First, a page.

Author: Jeffrey C. Alexander
Publisher: John Wiley & Sons
Release Date: 2013-04-26
In this book Jeffrey C. Alexander develops an original social theory of trauma and uses it to carry out a series of empirical investigations into social suffering around the globe. Alexander argues that traumas are not merely psychological but collective experiences, and that trauma work plays a key role in defining the origins and outcomes of critical social conflicts. He outlines a model of trauma work that relates interests of carrier groups, competing narrative identifications of victim and perpetrator, utopian and dystopian proposals for trauma resolution, the performative power of constructed events, and the distribution of organizational resources. Alexander explores these processes in richly textured case studies of cultural-trauma origins and effects, from the universalism of the Holocaust to the particularism of the Israeli right, from postcolonial battles over the Partition of India and Pakistan to the invisibility of the Rape of Nanjing in Maoist China. In a particularly controversial chapter, Alexander describes the idealizing discourse of globalization as a trauma-response to the Cold War. Contemporary societies have often been described as more concerned with the past than the future, more with tragedy than progress. In Trauma: A Social Theory, Alexander explains why.
Author: Jill Bennett
Publisher: Stanford University Press
Release Date: 2005-01
This book analyzes contemporary visual art produced in the context of conflict and trauma from a range of countries, including Colombia, Northern Ireland, South Africa, and Australia. It focuses on what makes visual language unique, arguing that the "affective" quality of art contributes to a new understanding of the experience of trauma and loss. By extending the concept of empathy, it also demonstrates how we might, through art, make connections with people in different parts of the world whose experiences differ from our own. The book makes a distinct contribution to trauma studies, which has tended to concentrate on literary forms of expression. It also offers a sophisticated theoretical analysis of the operations of art, drawing on philosophers such as Gilles Deleuze, but setting this within a postcolonial framework. Empathic Vision will appeal to anyone interested in the role of culture in post-September 11 global politics.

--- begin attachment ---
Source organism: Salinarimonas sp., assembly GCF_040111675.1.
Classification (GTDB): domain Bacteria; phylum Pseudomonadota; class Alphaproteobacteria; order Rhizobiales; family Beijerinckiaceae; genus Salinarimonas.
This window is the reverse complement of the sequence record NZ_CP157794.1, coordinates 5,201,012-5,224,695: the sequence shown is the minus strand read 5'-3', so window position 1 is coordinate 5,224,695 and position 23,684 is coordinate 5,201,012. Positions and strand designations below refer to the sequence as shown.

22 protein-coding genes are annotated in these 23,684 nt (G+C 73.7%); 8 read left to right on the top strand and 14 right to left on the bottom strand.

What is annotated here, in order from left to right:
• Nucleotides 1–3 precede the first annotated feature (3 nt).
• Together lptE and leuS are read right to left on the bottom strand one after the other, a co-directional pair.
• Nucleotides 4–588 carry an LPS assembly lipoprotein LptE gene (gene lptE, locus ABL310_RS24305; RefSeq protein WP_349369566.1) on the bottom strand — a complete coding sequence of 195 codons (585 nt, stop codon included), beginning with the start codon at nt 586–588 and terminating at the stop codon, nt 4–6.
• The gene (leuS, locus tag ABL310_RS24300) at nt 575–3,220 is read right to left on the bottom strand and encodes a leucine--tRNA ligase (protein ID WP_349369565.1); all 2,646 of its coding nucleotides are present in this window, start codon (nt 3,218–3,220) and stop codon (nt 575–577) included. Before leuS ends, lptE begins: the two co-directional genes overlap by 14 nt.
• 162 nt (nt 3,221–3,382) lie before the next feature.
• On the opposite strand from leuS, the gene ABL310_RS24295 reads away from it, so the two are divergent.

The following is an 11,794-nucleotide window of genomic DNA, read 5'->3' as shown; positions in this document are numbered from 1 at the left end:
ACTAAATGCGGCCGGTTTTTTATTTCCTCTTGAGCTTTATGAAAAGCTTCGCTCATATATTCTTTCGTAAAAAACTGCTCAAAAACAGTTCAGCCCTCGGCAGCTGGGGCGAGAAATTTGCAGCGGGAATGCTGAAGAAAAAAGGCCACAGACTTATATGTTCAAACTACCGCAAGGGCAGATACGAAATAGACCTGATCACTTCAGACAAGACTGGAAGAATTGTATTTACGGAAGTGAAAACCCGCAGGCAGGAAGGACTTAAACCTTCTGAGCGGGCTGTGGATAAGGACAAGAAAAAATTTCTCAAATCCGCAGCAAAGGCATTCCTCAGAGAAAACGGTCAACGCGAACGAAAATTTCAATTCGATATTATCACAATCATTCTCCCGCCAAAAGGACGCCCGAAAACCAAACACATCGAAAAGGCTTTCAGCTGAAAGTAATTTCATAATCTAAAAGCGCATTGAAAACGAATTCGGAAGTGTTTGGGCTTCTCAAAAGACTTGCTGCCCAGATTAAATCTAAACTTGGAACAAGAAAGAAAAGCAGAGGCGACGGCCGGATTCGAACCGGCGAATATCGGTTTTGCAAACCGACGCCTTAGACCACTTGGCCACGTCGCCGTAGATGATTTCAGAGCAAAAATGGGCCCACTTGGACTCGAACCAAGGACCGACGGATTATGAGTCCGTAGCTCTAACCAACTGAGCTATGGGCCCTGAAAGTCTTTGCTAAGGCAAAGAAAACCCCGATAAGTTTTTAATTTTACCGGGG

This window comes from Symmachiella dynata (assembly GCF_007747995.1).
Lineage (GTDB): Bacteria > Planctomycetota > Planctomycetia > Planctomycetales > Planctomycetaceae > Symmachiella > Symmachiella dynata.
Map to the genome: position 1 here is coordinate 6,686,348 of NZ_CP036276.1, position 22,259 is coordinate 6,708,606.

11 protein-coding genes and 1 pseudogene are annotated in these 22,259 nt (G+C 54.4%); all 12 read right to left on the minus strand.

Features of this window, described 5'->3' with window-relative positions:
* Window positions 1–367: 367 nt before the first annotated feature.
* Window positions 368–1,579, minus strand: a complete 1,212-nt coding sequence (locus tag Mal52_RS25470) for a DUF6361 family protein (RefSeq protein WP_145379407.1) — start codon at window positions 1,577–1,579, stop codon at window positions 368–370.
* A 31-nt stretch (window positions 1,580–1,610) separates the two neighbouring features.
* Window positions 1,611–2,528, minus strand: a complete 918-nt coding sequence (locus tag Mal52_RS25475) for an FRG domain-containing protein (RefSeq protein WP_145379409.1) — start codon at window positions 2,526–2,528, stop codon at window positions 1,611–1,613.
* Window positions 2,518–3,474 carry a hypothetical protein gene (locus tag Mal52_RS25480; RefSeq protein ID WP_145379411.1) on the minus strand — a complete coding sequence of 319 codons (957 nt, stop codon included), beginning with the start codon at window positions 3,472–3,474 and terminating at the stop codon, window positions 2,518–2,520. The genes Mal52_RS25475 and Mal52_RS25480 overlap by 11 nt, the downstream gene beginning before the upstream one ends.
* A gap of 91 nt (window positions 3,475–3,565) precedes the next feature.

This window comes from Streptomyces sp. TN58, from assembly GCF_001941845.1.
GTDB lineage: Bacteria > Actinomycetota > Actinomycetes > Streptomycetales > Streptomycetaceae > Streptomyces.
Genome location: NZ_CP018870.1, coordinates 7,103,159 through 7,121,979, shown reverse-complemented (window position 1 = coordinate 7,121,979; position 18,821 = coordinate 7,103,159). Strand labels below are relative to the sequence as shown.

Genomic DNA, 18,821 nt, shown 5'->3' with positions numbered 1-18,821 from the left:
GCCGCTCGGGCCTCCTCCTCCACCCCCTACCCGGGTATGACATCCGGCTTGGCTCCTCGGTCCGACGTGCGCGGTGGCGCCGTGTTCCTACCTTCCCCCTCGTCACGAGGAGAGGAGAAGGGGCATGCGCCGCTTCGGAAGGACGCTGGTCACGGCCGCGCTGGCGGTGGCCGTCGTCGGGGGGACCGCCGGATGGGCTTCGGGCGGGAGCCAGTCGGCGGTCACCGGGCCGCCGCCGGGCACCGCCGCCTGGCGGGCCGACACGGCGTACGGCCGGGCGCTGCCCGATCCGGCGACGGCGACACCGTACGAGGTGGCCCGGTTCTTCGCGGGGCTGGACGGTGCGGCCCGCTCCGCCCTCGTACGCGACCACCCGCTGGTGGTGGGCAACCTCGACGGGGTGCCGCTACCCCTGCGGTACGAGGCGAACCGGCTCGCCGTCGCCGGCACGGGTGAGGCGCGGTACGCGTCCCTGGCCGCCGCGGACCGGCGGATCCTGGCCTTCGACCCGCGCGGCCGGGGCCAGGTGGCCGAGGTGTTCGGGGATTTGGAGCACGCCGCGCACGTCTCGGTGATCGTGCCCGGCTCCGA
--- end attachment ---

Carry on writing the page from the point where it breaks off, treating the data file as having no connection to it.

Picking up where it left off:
According to author Kirby Farrell, the concept of trauma has shaped some of the central narratives of the 1990s--from Vietnam war stories to the video farewells of Heaven's Gate cult members. In this unique study, Farrell explores the surprising uses of trauma as both an enabling fiction and an explanatory tool during periods of overwhelming cultural change.
Author: Dominick LaCapra
Publisher: Cornell University Press
Release Date: 2016-05-02
"Representing the Holocaust is an impressive book that will have a significant impact on the way historians think about the Holocaust and the writing of history. LaCapra's precise and probing study explores the ways that the traumatic event inevitably disrupts the relationship between representation and memory. He writes from the deep conviction that whatever historians might believe, theory is indispensable for them. Indeed, his work best exemplifies the value of theory, setting a standard for historiographical reflection that is not easily matched."—Anson Rabinbach, The Cooper Union for the Advancement of Science and Art